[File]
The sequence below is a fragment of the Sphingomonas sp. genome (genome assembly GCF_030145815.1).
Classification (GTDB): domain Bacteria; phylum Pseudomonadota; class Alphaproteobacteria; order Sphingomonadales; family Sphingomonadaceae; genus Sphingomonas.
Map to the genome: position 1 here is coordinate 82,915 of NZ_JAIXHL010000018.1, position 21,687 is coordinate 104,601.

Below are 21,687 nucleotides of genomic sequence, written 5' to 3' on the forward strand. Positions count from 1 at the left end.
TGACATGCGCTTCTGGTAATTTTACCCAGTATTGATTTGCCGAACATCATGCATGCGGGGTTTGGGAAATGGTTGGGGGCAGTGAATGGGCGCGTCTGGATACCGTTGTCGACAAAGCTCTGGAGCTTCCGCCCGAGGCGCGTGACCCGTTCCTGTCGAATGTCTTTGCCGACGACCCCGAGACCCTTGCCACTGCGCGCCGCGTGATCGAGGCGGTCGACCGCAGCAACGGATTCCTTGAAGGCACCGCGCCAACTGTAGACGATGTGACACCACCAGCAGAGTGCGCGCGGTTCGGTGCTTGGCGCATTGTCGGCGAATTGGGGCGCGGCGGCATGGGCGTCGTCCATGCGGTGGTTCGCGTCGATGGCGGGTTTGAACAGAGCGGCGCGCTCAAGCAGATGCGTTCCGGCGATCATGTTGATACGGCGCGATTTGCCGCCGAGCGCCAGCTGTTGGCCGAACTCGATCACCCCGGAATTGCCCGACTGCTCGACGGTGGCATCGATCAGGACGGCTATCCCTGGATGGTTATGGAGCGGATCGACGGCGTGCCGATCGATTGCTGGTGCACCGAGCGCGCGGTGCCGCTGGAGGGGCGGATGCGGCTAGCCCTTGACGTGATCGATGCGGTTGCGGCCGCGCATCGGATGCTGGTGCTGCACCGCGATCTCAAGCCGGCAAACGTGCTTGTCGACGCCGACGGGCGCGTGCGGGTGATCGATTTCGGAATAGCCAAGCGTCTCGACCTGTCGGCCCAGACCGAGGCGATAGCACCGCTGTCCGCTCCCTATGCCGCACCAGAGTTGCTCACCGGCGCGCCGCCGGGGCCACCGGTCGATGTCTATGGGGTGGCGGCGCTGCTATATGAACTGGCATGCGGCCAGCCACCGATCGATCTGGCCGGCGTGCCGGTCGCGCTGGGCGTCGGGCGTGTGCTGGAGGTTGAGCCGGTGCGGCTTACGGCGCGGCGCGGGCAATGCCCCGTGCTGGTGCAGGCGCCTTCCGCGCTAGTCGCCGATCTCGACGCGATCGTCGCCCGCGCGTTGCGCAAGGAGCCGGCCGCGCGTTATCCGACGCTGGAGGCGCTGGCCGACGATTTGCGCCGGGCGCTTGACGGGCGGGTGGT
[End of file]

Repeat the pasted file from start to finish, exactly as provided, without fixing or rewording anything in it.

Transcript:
The sequence below is a fragment of the Sphingomonas sp. genome (genome assembly GCF_030145815.1).
Classification (GTDB): domain Bacteria; phylum Pseudomonadota; class Alphaproteobacteria; order Sphingomonadales; family Sphingomonadaceae; genus Sphingomonas.
Map to the genome: position 1 here is coordinate 82,915 of NZ_JAIXHL010000018.1, position 21,687 is coordinate 104,601.

Below are 21,687 nucleotides of genomic sequence, written 5' to 3' on the forward strand. Positions count from 1 at the left end.
TGACATGCGCTTCTGGTAATTTTACCCAGTATTGATTTGCCGAACATCATGCATGCGGGGTTTGGGAAATGGTTGGGGGCAGTGAATGGGCGCGTCTGGATACCGTTGTCGACAAAGCTCTGGAGCTTCCGCCCGAGGCGCGTGACCCGTTCCTGTCGAATGTCTTTGCCGACGACCCCGAGACCCTTGCCACTGCGCGCCGCGTGATCGAGGCGGTCGACCGCAGCAACGGATTCCTTGAAGGCACCGCGCCAACTGTAGACGATGTGACACCACCAGCAGAGTGCGCGCGGTTCGGTGCTTGGCGCATTGTCGGCGAATTGGGGCGCGGCGGCATGGGCGTCGTCCATGCGGTGGTTCGCGTCGATGGCGGGTTTGAACAGAGCGGCGCGCTCAAGCAGATGCGTTCCGGCGATCATGTTGATACGGCGCGATTTGCCGCCGAGCGCCAGCTGTTGGCCGAACTCGATCACCCCGGAATTGCCCGACTGCTCGACGGTGGCATCGATCAGGACGGCTATCCCTGGATGGTTATGGAGCGGATCGACGGCGTGCCGATCGATTGCTGGTGCACCGAGCGCGCGGTGCCGCTGGAGGGGCGGATGCGGCTAGCCCTTGACGTGATCGATGCGGTTGCGGCCGCGCATCGGATGCTGGTGCTGCACCGCGATCTCAAGCCGGCAAACGTGCTTGTCGACGCCGACGGGCGCGTGCGGGTGATCGATTTCGGAATAGCCAAGCGTCTCGACCTGTCGGCCCAGACCGAGGCGATAGCACCGCTGTCCGCTCCCTATGCCGCACCAGAGTTGCTCACCGGCGCGCCGCCGGGGCCACCGGTCGATGTCTATGGGGTGGCGGCGCTGCTATATGAACTGGCATGCGGCCAGCCACCGATCGATCTGGCCGGCGTGCCGGTCGCGCTGGGCGTCGGGCGTGTGCTGGAGGTTGAGCCGGTGCGGCTTACGGCGCGGCGCGGGCAATGCCCCGTGCTGGTGCAGGCGCCTTCCGCGCTAGTCGCCGATCTCGACGCGATCGTCGCCCGCGCGTTGCGCAAGGAGCCGGCCGCGCGTTATCCGACGCTGGAGGCGCTGGCCGACGATTTGCGCCGGGCGCTTGACGGGCGGGTGGT